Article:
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Wake Forest shakes off poor first half, routs Elon in season opener

The Deacs outscored Elon 86-42 after trailing by 21

Photo courtesy of Wake Forest basketball

WINSTON-SALEM, NC – With just over seven minutes remaining in the first half, Wake Forest trailed Elon 36-15 and seemed on its way to a backbreaking season-opening loss. In the final 27 minutes, the Deacons outscored the Phoenix 86-42 and coasted to a 101-78 victory.

Wake Forest whittled Elon’s once 21-point lead to 12 at halftime. Despite a frustrating first 20 minutes, head coach Steve Forbes’ speech in the locker room was “not as crazy as you would imagine.”

“I was animated,” Forbes said. “The message was real simple. Quit turning the ball over, be more physical at the point of attack on the ball screen and get your ass back on defense. Keep them in front of you…it’s not always complicated, especially with these guys. They’re smart. They know how to play. Just gotta go out and do it.”

The first half was defined by Elon’s ability to prolifically score, to the tune of 64% from the field and an astounding 9-14 from behind the three-point line. While the shooting was impressive, Forbes noted that Wake Forest played a hand in it. Transition defense was a struggle, and the team often did not apply enough pressure on shots.

“I thought Elon came out tonight and just punched us in the mouth,” he said. “Played harder, played more aggressive. [They] were the tougher team, basically just whipped us in the first half. The way we played in the first half, it’s just not acceptable. It’s gross. And where we want to go and where we want to be, can’t do it.”

With the game tied at 11 at the 14-minute mark, Elon embarked on a 25-4 run to reach its largest advantage of the game at 21.

“We definitely don’t enjoy going down, that’s for sure,” forward Andrew Carr said. “Not a great recipe to win games, especially a tough schedule that we have.”

But in the second half, Wake Forest toughened up significantly on the defensive end. The Phoenix made just 26% of its shots from the field and were 1-9 from deep.

Additionally, Wake Forest maintained its offensive output, shooting 60%, but cut down heavily on turnovers, from eight in the first half to three in the second.

“I think a lot of it’s just effort…” Forbes said. “They didn’t have the urgency that is needed to play a division one basketball game in the first half…I gotta figure it out, though, because you can’t do that.”

In the first four minutes of the second half, Wake Forest outscored Elon 15-5. Carr furthered the comeback with an offensive rebound, finishing off the play with an and-one. A Cameron Hildreth jumper gave the Deacs its first lead with 13:55 remaining, one they wouldn’t relinquish for the rest of the game.

Hildreth finished with a career-high 33 points, hitting 13 of his 18 shots, grabbing six rebounds and forcing two steals.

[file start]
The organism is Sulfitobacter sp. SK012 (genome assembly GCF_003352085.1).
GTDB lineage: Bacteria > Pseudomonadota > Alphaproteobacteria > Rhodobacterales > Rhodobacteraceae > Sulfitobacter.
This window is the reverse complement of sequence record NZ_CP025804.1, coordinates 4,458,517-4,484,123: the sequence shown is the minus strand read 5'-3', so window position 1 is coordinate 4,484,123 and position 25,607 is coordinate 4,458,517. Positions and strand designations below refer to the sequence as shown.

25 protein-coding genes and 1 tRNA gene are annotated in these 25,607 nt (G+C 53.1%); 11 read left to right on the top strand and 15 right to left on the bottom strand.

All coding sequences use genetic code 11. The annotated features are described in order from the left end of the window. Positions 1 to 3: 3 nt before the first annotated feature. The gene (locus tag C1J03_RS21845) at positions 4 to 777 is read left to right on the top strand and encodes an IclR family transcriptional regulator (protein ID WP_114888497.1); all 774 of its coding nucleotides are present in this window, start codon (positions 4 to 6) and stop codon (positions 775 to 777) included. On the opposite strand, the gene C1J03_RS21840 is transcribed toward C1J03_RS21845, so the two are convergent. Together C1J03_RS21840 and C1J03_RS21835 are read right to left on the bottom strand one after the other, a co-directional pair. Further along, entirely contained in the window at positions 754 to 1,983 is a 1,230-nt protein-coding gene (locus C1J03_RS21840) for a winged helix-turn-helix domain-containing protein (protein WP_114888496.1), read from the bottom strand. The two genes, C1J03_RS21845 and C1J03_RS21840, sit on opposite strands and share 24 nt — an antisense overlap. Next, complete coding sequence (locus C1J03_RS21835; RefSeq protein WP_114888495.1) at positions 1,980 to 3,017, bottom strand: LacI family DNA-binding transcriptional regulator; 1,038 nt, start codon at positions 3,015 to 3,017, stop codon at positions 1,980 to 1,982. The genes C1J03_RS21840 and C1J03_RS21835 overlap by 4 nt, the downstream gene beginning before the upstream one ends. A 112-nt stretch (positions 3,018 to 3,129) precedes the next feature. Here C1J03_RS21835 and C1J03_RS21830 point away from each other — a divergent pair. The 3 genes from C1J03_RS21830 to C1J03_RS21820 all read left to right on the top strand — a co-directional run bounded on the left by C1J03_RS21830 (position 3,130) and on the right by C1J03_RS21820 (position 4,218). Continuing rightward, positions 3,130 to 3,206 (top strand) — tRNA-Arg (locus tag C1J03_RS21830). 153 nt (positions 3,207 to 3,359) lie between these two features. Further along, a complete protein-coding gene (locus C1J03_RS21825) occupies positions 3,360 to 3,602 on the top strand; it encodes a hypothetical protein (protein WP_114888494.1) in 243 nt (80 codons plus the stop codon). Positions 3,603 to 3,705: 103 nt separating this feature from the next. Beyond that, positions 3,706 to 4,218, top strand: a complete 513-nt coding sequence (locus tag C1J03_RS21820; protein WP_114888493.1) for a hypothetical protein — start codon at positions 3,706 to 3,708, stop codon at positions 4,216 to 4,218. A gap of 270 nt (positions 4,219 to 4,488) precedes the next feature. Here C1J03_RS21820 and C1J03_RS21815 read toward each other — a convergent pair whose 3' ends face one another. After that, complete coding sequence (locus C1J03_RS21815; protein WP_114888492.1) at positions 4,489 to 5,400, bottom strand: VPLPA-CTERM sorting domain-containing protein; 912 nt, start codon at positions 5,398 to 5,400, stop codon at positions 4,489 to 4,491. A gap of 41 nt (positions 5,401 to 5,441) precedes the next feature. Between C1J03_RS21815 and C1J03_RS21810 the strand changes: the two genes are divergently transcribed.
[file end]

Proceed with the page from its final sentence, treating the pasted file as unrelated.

Photo courtesy of Wake Forest basketball

“It starts with [Hildreth] leading,” Carr said. “Even in the locker room, he was fired up trying to get us to rally. He does a great job of that and he leads by example…He does the dirty work and plays really tough defensively.”

“Cam’s one of the hardest playing kids in college basketball,” Forbes later added. “Let’s be honest here. He plays both ends. He don’t just go down and score now. He plays defense too.”

Carr himself put together a spectacular performance, one that Forbes called “one of the best he’s played here.”

Of Carr’s 24 total points, 20 came in the second half. The senior was a perfect 6-6 from the field in the final 20 minutes, while also recording seven rebounds and three blocks. Carr’s performance on the boards was a microcosm of Wake Forest’s — the Deacs outrebounded Elon 24-8 in the second half, seven of which were on offense.

After playing 12 minutes in the first half, starting center Matthew Marsh was taken out just a few plays into the second. He did not return for the rest of the game. Zach Keller also saw three minutes at the five, all in the first half. From the 17-minute mark onward, Carr took over the center position.

“We had to,” Forbes said. “They weren’t a very big team, stretched [us] out a little bit. It’s not always gonna be that way.”

“It wasn’t Matt’s night. He didn’t do anything terribly wrong. [Carr] was a better matchup for us…We had to adjust.”

With the small lineup, Forbes relied on two of his freshmen for high-volume, valuable minutes. Marqus Marion played 28 of a possible 40, with Parker Friedrichsen adding 24. Though Marion didn’t register a point, he was vital to the victory.

“This is called winning,” Forbes said. “In 28 minutes, he was plus-26. He makes winning plays. He’s a really good defender.”

Friedrichsen accounted for all eight of Wake Forest’s points off the bench, including two knock-down threes.

Transfer guard Boopie Miller scored 17 points, but started slowly. In the second half, he found his game, notching 13 of the 17.

“[Forbes] got on us about bringing the energy and I think that definitely starts with the point guard,” Miller said. “I’ll put that on my back.”

Hunter Sallis battled a sprained ankle for the most of the game, per Forbes, but was able to score 19 points. He was subbed out with 9:44 remaining and did not return.

Also missing from the game was fellow Gonzaga transfer Efton Reid. Forbes confirmed that just days after the ACC Tipoff, Reid’s waiver to play as a second-time transfer was denied by the NCAA. Wake Forest will now await final word on appeal.

Following a game that required significant turnaround, Wake Forest will not have much time to do so in preparation for a power-five matchup with Georgia. The Deacs travel to Athens for a Friday night game against the Bulldogs. Tip off is set for 7pm on the SEC Network.